In State v. Darnell, 166 N.C. 300, the ordinance was also held open to the objection that it impaired vested rights, but that case turned principally upon the extent of the charter powers of the town of Winston, N.C., the court expressly refraining from passing upon the power of the State to authorize the ordinance.Summary of this case from Buchanan v. Warley
(Filed 8 April, 1914.)
Cities and Towns — Ordinances — Segregation of Races — Statutes — Interpretation.
Legislative authority given to a town to pass any ordinance for the good order, good government, or general welfare of the city, provided it does not contravene the laws and Constitution of the State, does not contemplate the passage of an ordinance prohibiting the ownership of land in certain locations and districts, by white or colored people, in accordance with whether the majority of the landowners in that district are white or colored people, such being in contravention of the general policy of the State and questionable as to its validity under the Federal Constitution.
APPEAL by defendant from Devin, J., at Spring Term, 1913, of FORSYTH.
Attorney-General and Gilbert T. Stephenson for the State.
Watson, Buxton Watson for defendant.
On 5 July, 1912, the board of aldermen of Winston, N.C. adopted an ordinance which made it unlawful for any colored person to occupy as a residence any house upon any street or alley between two adjacent streets on which a greater number of houses are occupied as residences by white people than are occupied as residences by colored people. Another section of the ordinance made a similar restriction against white people occupying as residences houses on streets where there are more houses occupied by colored residents than by whites. In 1913 the defendant William Darnell, a colored man, moved his family into a house on Highland Avenue, to occupy it as a residence. At that time, in the other houses on that street and block there were more white families than colored. The defendant was tried in the municipal court for violating this ordinance, and being found guilty, he was fined, and appealed. In the Superior Court he was again found guilty and fined, and appealed to this Court.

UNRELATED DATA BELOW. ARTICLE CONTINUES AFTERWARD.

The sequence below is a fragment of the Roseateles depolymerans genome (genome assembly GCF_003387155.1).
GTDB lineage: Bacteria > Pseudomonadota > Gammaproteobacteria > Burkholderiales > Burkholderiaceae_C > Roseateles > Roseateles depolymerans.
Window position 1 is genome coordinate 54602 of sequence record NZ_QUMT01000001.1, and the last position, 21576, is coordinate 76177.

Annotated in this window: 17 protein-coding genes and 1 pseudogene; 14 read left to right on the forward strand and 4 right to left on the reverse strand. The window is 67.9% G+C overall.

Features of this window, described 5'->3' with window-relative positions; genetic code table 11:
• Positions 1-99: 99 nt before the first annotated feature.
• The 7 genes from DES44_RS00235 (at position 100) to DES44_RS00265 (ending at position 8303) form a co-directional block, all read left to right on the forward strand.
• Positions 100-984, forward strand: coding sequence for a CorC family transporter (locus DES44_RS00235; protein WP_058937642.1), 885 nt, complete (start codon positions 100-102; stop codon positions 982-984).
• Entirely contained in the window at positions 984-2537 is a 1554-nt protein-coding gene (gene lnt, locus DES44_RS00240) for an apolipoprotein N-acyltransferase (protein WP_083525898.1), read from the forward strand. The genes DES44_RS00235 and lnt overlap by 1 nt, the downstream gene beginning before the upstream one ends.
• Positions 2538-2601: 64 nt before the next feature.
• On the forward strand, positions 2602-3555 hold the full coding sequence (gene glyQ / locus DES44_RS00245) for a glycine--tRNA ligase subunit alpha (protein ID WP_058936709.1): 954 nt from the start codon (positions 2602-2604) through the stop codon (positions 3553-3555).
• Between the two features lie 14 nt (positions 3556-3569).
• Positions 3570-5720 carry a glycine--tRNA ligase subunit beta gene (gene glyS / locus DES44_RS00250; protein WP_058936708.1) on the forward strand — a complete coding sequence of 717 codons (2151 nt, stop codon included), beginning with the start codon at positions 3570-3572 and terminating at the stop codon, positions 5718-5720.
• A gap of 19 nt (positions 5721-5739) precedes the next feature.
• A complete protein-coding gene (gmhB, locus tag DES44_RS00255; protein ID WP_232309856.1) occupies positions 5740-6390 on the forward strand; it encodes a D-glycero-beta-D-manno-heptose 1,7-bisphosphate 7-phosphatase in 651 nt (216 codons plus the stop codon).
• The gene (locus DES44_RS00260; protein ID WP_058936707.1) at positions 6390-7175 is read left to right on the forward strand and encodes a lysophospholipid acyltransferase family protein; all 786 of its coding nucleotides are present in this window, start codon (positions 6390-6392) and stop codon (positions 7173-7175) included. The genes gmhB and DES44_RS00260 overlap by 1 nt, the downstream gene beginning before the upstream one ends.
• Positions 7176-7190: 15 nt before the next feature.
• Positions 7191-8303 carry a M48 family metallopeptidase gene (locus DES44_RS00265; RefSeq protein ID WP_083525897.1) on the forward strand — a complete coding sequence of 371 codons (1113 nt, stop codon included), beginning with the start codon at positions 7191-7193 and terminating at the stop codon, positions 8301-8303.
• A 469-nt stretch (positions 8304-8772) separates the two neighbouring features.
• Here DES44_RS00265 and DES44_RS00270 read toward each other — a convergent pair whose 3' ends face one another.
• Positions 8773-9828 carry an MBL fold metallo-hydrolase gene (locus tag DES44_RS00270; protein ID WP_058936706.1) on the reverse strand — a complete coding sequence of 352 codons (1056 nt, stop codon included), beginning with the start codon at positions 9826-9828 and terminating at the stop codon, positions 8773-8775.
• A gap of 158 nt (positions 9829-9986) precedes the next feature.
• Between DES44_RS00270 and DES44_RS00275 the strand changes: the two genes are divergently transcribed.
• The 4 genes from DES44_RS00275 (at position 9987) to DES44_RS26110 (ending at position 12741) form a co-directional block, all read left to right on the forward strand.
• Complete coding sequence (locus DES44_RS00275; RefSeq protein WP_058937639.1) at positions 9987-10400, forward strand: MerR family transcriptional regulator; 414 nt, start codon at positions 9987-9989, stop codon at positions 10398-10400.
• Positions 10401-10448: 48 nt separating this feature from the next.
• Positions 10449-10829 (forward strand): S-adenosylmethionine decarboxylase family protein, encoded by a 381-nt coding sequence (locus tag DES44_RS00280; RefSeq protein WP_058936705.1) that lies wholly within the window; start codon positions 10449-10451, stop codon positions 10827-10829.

The only authority which the board of aldermen claim for the (301) passage of this ordinance is section 44 of the city charter, which provides that the aldermen "may pass any ordinance which they may deem wise and proper for the good order, good government, or general welfare of the city, provided it does not contravene the laws and Constitution of the State." In 1 Dillon Mun. Corp., sec. 89, which is copied and approved in S. v. Webber, 107 N.C. 962; 22 Am. St., 920, it is said: "It is a general and undisputed proposition of law that a municipal corporation possesses and can exercise the following powers, and no others: (1) Those granted in express words; (2) Those necessarily or fairly implied; (3) Those essential to the declared objects and purposes of the corporation — not simply convenient, but indispensable. Any fair, reasonable doubt concerning the exercise is resolved by the courts against the corporation, and the power is denied." In S. v. Thomas the Court reiterated this doctrine and quoted with approval 1 Dillon Mun. Corp., sec. 325, as follows: "An ordinance cannot legally be made which contravenes a common right, unless the power to do so be plainly conferred by a valid and competent legislative grant." In S. v. Dannenberg, 150 N.C. 800, it was held: "Municipal corporations can only exercise such police powers as are granted by their charters, and all fair and reasonable doubts as to whether such powers have been conferred are resolved by the courts against their being exercised."
The brief for the State frankly says: "It is not claimed that the city of Winston had any express grant of power to pass a segregation ordinance. To uphold the validity of such an ordinance, therefore, it must be shown that the passage of it was a reasonable exercise of the police power." Revisal, 2923, is broader even than this provision of the charter, for it gives town commissioners "power to make ordinances, rules and regulations for the better government of the town not inconsistent with this chapter and the law of the land, as they may deem necessary," and to enforce them by suitable penalties. It is held under this last section that such ordinances and by-laws must be in harmony with (302) the general laws of the State. Washington v. Hammond, 76 N.C. 33; S. v. Langston, 88 N.C. 692; S. v. Brittain, 89 N.C. 574.